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  • Rethinking with Patricia Hill Collins: A Note Toward Intersectionality as Interlocutory Interstitiality
  • Kyoo Lee

Discrimination, like traffic through an intersection, may flow in one direction, and it may flow in another. . . . But it is not always easy to reconstruct an accident.

—Kimberlé Crenshaw, “Demarginalizing the Intersection of Race and Sex”

Stop, for a moment, at an intersection, a busy one, and you might get smashed in no time; if lucky, you could get spotted in time, which would also be a way to delay some other oncoming death. Intersections are where we get caught and where we find our bearings. Structurally tricky, fatally slippery, they can save us or sever us. An intersection can stop you short or spur you on. Such are the elusive vicissitudes of crossings—but cross we must, that ironic vitality of beings at crossroads.

Cross how? Block by block, one at a time. A trick, I suppose, is to keep moving: Move in there while looking around, up and down, left and right, or move right through without looking back. Confusing? I know. It’s a mixed signal. That’s partly why there is that yellow sign, as I understand, a cushion for transitional chaos. It is there as a buffer zone of active inaction [End Page 466] that strollers and drivers alike must learn to inhabit to live together, to move along. Of course, such a regulative codification of temporal boundaries solves neither the chronic traffic problems nor the Aristotelian riddle of time, once or for all; in fact, that is where we tend to expect more clashes, shifts, and accidents, literally or metaphorically. In any case, however, this material allegory of time at work does keep us reminded of and returning to this question that just won’t disappear: What happens—or rather, flows, comes, or intervenes—between green and yellow, and yellow and red? Who can account for, and bear witness to, events taking place in, and surging from, that luminal space of perpetual decision and indecision? No one and everyone.

So what happens there, in each case, stays there, like a blood stain at a crime scene; each, thus itemized, produces and carries effects of confluences of issues irreducible to any explanatory or justificatory epistemic apparatuses, however complex or comprehensive. Now, the situation is even trickier for what happened, including what will have happened: an accident that just happened or waiting to happen, neither can stay “there there,” as Gertrude Stein would say. Once registered, recorded, witnessed, experienced, remembered, interpreted, narrated, predicted, assumed—even distorted or forgotten or totalized—or predicted or speculated as such, what (will have) happened cannot be spatiotemporally isolated in any clear and distinct form or fashion, except in ripple effects and auto-archived traces and trajectories. Quite simply, “it is not always easy to reconstruct an accident” at an intersection, at this site that therefore functions more simply as a placeholder: “Sometimes the skid marks and the injuries simply indicate that they occurred simultaneously, frustrating efforts to determine which driver caused the harm. In these cases the tendency seems to be that no driver is held responsible, no treatment is administered, and the involved parties simply get back in their cars and zoom away.”1 The courtroom, for example, another locale, is where what happened in the past and outside is “reconstructed,” that is, debated, deconstructed, and restitutively decided on, almost to the structural exclusion of what happens there there in the courtroom, that black boxy space that itself, in turn, becomes an object of inquiry as it passes through the narrative sieve of time. Something else then, almost time itself, unfurls and keeps piling on, serially, massively, obscurely. What becomes of this radical void and avoidance at the heart of trillion-plus “events,” “incidents,” “cases,” and so on? [End Page 467]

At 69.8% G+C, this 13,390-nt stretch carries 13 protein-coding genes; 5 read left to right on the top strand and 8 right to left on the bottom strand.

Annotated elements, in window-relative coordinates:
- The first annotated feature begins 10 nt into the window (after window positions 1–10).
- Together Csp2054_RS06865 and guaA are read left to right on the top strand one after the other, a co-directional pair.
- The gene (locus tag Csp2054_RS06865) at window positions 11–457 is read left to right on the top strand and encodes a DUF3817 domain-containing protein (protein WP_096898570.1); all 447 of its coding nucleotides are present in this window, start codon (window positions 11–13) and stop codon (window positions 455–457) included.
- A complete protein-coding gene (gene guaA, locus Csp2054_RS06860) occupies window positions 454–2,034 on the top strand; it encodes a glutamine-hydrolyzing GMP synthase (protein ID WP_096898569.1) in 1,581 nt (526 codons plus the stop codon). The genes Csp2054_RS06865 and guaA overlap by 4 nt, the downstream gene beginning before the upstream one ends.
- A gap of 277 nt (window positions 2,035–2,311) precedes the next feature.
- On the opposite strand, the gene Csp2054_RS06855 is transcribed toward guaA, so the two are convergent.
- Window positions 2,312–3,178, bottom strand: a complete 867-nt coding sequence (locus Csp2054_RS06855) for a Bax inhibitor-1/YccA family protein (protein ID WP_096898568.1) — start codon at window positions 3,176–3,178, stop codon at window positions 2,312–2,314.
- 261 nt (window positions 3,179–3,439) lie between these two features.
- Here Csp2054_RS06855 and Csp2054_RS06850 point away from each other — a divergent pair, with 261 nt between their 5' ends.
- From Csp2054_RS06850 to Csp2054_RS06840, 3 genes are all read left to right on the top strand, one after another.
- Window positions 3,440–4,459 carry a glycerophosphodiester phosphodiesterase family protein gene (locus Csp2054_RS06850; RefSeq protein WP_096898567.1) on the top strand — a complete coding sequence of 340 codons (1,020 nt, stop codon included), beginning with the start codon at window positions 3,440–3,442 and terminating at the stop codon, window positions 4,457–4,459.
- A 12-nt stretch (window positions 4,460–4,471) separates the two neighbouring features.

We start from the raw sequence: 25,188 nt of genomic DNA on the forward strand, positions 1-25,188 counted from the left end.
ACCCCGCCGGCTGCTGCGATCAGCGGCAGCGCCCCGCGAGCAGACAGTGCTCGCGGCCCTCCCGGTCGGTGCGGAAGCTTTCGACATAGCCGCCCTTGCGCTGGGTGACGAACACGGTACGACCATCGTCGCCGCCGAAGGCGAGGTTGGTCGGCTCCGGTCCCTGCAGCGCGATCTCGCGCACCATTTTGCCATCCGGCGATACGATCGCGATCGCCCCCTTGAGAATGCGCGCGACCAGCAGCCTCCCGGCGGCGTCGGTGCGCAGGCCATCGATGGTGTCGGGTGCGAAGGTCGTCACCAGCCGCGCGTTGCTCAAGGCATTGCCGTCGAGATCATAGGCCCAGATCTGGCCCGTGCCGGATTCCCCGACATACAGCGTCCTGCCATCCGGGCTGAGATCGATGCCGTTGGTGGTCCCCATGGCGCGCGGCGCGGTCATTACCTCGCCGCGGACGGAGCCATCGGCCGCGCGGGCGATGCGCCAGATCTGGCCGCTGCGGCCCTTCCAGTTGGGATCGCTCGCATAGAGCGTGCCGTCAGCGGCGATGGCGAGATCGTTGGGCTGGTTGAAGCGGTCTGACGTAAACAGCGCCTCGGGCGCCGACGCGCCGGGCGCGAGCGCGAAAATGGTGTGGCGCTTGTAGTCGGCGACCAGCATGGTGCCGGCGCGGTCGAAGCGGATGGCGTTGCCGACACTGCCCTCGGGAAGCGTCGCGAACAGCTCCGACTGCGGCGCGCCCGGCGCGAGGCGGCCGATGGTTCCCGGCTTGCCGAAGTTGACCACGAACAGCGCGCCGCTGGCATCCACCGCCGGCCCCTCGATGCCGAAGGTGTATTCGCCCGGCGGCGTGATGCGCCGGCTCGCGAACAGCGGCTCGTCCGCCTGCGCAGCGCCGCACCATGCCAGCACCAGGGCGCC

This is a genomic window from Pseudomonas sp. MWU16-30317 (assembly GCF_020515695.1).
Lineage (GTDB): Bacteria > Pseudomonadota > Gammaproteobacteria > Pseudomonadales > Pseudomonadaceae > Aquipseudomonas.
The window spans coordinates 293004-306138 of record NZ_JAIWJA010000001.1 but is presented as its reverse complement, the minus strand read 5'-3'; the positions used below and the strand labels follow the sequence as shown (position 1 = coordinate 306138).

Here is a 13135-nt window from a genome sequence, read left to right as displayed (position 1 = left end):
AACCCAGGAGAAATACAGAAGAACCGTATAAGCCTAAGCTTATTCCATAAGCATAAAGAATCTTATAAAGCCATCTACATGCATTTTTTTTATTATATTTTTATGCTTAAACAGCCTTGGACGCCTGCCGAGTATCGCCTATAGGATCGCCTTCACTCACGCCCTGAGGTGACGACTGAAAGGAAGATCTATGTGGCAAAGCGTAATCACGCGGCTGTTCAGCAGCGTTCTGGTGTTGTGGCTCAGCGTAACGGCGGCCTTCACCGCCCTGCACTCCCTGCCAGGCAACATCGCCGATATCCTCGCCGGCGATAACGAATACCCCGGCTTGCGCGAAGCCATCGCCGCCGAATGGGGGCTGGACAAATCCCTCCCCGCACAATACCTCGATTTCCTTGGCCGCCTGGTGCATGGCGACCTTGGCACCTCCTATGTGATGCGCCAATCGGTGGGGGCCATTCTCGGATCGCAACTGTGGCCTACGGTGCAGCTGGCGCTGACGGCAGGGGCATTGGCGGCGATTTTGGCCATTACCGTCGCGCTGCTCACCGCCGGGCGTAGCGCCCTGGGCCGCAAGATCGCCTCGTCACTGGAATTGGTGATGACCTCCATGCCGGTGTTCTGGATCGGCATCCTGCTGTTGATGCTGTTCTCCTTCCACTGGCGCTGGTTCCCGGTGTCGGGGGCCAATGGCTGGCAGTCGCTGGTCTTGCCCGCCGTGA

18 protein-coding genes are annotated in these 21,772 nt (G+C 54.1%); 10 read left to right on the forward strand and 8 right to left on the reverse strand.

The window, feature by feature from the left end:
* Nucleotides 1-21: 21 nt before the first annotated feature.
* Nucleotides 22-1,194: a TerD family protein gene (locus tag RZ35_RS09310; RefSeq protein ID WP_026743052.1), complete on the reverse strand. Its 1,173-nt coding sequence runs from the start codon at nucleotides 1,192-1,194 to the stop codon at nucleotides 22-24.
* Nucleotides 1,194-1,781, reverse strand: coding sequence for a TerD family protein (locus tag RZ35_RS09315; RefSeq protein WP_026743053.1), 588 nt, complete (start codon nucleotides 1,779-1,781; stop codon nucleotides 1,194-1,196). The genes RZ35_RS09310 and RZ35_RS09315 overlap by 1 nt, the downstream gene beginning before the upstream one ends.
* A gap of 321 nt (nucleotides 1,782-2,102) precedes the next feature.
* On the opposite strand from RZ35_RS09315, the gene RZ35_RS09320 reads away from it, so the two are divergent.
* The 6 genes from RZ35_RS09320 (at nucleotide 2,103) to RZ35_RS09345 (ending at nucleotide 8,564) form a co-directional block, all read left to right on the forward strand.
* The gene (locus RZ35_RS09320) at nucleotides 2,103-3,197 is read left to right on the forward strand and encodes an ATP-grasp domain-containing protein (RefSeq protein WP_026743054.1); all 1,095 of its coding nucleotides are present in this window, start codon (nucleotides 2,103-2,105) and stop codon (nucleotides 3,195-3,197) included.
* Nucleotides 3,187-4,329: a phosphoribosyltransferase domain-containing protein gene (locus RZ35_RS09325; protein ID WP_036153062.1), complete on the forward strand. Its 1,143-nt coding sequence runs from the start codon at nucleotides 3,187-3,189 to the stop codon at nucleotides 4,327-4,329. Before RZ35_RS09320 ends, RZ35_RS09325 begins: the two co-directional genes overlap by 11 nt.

Back at that intersection: theoretical reflections start in and through a silhouette of life, after the fact, with all the countless, priceless, motionless layers of time folded, compressed “there there,” and the various corners of the world suddenly brought to light, to the center stage. This seems how a life, instantly, becomes an afterlife, serial constellations of Nachträglichkeit (belatedness or deferred effects), as...


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pp. 466-473
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